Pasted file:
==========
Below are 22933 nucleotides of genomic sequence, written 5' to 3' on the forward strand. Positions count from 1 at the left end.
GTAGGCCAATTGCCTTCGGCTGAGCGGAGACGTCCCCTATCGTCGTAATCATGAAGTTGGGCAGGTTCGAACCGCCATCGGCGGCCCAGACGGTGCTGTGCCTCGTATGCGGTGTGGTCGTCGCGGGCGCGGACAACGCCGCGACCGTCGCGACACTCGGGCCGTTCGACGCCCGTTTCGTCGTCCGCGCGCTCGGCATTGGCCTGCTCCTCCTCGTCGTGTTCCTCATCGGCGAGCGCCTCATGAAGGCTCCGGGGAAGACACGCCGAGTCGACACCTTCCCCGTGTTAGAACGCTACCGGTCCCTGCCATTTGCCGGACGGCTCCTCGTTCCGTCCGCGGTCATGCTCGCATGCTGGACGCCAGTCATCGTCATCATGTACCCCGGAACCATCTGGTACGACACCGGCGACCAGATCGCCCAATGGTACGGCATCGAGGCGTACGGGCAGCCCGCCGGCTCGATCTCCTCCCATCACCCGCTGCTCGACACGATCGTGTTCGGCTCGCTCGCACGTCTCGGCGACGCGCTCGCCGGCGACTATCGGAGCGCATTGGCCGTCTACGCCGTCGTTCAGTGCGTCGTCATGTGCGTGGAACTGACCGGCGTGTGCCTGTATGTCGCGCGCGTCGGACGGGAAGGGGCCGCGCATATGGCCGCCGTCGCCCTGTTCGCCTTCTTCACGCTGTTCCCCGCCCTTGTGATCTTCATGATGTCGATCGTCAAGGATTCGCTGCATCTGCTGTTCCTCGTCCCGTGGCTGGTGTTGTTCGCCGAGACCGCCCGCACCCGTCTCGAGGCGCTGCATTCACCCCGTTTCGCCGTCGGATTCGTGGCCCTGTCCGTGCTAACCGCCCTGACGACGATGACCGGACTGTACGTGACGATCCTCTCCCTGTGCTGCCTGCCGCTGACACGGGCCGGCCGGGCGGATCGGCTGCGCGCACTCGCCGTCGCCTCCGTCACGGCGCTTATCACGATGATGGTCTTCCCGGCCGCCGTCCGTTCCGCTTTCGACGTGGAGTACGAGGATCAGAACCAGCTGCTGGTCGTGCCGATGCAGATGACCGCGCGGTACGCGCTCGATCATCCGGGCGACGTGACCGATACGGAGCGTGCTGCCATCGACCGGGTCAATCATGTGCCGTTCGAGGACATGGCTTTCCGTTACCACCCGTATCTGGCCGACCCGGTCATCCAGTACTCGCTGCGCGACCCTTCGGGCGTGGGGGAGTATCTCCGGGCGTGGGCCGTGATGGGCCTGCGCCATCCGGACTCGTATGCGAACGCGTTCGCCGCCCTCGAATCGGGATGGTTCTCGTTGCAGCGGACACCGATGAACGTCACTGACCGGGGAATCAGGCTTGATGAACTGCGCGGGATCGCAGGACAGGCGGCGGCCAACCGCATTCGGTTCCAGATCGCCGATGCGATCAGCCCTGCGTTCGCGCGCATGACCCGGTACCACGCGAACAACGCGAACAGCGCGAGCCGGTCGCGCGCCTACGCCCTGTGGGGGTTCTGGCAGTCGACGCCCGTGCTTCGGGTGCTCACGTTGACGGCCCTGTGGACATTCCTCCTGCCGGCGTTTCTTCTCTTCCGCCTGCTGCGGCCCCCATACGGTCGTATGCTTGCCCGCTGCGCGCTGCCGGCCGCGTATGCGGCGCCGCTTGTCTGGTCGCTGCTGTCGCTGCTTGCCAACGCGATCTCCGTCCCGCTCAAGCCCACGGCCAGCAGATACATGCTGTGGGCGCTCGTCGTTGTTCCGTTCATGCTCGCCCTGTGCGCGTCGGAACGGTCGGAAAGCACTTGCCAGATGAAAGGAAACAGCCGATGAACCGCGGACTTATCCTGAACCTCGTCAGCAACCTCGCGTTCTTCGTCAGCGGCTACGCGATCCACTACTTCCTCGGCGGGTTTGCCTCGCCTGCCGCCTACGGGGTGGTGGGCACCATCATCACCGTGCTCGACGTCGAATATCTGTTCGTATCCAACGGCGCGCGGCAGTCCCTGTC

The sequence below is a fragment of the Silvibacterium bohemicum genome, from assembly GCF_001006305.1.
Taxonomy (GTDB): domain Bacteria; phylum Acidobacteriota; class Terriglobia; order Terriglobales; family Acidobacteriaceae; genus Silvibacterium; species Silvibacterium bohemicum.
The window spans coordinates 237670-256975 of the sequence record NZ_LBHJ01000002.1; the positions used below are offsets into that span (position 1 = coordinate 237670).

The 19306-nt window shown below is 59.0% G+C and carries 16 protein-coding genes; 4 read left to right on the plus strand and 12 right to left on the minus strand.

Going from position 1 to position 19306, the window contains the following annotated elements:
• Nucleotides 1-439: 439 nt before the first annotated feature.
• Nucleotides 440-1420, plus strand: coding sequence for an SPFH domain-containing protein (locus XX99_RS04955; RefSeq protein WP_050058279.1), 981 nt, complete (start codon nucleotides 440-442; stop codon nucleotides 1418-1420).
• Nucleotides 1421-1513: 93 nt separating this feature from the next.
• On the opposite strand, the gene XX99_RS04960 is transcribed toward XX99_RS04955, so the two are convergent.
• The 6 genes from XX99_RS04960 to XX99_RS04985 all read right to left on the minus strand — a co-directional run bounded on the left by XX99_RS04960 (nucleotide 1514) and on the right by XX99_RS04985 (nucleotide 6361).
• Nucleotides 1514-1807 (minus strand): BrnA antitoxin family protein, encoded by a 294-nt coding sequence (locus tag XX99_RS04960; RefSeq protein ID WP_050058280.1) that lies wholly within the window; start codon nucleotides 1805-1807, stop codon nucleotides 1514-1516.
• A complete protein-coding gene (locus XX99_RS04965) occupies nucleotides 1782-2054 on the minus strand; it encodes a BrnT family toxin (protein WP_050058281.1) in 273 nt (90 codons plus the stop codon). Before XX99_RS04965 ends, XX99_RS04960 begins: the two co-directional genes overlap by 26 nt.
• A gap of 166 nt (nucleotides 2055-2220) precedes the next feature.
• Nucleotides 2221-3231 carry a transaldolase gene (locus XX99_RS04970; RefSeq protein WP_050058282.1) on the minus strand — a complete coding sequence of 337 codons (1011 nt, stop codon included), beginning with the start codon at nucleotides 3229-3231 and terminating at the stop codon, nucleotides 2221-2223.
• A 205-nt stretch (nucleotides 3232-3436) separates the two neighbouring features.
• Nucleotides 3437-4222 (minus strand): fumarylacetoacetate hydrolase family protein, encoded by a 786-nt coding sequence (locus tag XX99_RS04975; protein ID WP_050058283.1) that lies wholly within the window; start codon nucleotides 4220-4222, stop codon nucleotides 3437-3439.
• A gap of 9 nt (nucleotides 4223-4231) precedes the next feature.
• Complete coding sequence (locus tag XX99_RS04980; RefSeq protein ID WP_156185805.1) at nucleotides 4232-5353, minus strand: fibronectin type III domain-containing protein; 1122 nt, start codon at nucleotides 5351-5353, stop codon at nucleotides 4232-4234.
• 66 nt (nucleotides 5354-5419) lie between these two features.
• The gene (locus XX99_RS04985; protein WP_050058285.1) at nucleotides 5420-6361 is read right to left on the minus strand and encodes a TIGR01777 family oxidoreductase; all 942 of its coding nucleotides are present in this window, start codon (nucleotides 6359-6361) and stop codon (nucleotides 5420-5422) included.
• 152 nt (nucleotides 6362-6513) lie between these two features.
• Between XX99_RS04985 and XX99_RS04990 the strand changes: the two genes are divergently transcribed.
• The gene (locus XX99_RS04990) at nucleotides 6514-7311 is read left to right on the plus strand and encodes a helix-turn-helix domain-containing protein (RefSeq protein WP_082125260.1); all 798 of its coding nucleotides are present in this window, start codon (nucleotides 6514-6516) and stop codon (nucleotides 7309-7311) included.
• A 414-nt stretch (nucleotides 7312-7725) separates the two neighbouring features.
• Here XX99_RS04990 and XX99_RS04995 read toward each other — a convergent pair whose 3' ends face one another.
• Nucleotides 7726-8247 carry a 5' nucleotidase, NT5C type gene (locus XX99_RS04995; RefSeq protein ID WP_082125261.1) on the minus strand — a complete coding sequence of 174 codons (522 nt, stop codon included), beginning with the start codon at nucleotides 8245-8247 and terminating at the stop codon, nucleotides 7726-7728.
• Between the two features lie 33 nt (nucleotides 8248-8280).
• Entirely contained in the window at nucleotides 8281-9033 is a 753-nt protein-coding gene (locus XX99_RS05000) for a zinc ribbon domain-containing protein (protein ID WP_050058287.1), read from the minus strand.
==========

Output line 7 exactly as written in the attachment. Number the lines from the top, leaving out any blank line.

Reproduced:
Going from position 1 to position 19306, the window contains the following annotated elements: